Urban Abstract Photography Tips
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Tips On Shooting Urban Abstracts - Robin Whalley goes looking for abstract shots in the city.
Before I get into dispensing advice on how to shoot such subjects it’s probably a good idea for me to explain what I consider an Urban Abstract to be. The first part of the name is easy to understand; Urban tells you that I find my subject matter in towns or cities. Not in the suburbs or in villages, no it’s got to be in the larger towns or cities where the environment is looking distinctly man made. The second word, Abstract often leads to some confusion.
Abstract in the sense I am using the word means to remove something from its surroundings, often focussing on part of something as the subject matter rather than the subject as a whole. It does not mean that the subject should be difficult to recognise although sometimes it is. By abstracting my subject from its surroundings I am trying to show you something that you might not otherwise have noticed. This is the key, to emphasise something about my subject that you might otherwise not have noticed.
Take a look at this image of an old door. The door was in a tired old doorway of a rundown area of Liverpool. Over the years the harsh sun and the winds whipping across the Mersey had taken their toll. What once must have been a brightly coloured and beautifully glossy door was now dull with cracked and peeling paintwork. The colour of the door was however a beautiful muted blue with hints of red coming through. When I focussed in closely on the door itself, it took on an almost HDR appearance yet this is a straight shot. It was the colour of the door that first caught my eye but as I worked to refine my composition I could see more interesting aspects of the door such as the rusted old lock and a little bit of the doors history where things had been screwed to it and then removed. None of this would be appreciated if I had shown you the setting in which I found the door; it would have overpowered its beauty.
Find something that catches your eye and then work to find a composition that allows you to abstract that subject from its surroundings so that the eye catching elements become the central point of the photograph.Here is my next illustration. These are cubes of scrap metal that have been compressed together and then piled up into a literal mountain of scrap. The subject matter is unusual as it’s not something you would see in everyday life.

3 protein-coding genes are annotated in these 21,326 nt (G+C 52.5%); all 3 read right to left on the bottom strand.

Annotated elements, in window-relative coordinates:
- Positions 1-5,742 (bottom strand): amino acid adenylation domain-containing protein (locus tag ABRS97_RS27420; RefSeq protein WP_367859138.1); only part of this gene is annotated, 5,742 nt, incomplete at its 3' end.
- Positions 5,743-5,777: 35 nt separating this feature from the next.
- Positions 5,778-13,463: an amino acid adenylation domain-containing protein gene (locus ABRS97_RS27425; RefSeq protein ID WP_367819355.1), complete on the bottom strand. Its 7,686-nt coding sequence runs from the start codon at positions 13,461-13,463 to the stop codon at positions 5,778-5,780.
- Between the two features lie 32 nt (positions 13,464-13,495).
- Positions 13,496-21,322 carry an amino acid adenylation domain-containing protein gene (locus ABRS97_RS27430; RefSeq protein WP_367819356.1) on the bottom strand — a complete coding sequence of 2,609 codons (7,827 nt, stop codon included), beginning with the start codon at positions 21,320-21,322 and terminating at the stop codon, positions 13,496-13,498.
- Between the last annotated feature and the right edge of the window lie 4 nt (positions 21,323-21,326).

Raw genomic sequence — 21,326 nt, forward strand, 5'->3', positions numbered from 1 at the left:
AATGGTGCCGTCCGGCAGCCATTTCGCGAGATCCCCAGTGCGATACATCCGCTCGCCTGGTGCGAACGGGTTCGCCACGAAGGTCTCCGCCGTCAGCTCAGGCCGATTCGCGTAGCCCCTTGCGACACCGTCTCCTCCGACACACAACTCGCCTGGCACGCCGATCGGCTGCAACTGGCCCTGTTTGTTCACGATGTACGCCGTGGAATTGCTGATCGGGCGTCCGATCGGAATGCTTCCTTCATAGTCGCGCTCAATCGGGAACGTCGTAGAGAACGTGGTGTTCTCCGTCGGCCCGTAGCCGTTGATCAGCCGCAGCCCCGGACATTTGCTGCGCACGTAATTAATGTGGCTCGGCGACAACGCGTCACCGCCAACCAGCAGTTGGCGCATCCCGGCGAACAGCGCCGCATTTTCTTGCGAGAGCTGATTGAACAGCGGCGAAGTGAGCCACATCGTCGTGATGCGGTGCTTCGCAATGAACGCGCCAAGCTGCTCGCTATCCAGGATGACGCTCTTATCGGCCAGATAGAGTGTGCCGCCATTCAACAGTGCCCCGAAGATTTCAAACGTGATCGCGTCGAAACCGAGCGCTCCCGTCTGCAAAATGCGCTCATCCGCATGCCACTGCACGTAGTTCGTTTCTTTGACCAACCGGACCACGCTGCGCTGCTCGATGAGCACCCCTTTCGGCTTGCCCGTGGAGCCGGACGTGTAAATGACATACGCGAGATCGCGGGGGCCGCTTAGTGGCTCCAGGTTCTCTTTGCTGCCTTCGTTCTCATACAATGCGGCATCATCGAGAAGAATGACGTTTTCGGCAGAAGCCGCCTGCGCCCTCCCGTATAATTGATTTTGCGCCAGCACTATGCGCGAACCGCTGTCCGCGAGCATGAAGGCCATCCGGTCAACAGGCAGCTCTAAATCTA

There were a few things that caught my eye about this subject:
- The subject itself is unusual
- The sheer size of the scrap metal mountain (which is di8fficult to appreciate from this image)
- The regularity of the cubes even though they are arranges irregularly
- The colour of the metal that has rusted set against the blue of the clean metal
Tip 2:Look for subjects that have more than one point of interest. Your attention might be captured by something obvious but if you stop and look further at the subject you can find other, not so obvious areas of interest.
This next image shows a number of steel storage towers at a factory. The scale of the towers would be impossible to discern from the image if it were not for the stair case leading up the side of one of them. The stairs themselves make a nice curving shape as they wind around the tower and the sharp yellow handrail is in contrast to the blue of the towers steel. The shape of the towers has also caused a nice fall off in light giving a feeling of depth to the image despite the static and symmetrical composition used.
Seek ways to emphasise scale in your images. Abstract doesn’t mean zooming in close; it just means cropping out unwanted elements when you frame the photograph. This can allow you to make the viewer seek out references that help them judge scale. This is what the brain automatically does when presented with a picture; it looks for clues that allow it to understand the scale of the subject. This image is also interesting because it is very much a single colour with the exception of the hand rail. Bright colours such as yellow and red can provide an effective point of focus, drawing the eye. This is especially true when the area is limited and contrasts so greatly with the rest of the image.
Finally this image shows the side of a footbridge. The side is curved and full of holes with a handrail attached which caught the shadow cast by the side wall. Because of the angle of the sun the shadows are a different shape causing them to contrast with the holes. The pattern is retained by the regularity of the holes yet it is sufficiently different to holes to make it contrast.
Seek out regular patterns and watch out for shadows. People like to create things with symmetry and patters as it appeals to human nature. Shadows can also provide great subject matter when arranges properly. Often our eyes don’t see shadows because our brain filters them out yet take a picture of a shadow and it becomes obvious.
Finally, I would like to point out that the images in this article were all shot within a couple of miles of each other on the same day. Look hard and you will find a wealth of material. If you are struggling to make an image out of something move on. More opportunities will present themselves but you need to be looking for them. Even a pile of old rubbish can make an interesting composition.
Words and images by Robin Whalley - www.lenscraft.co.uk
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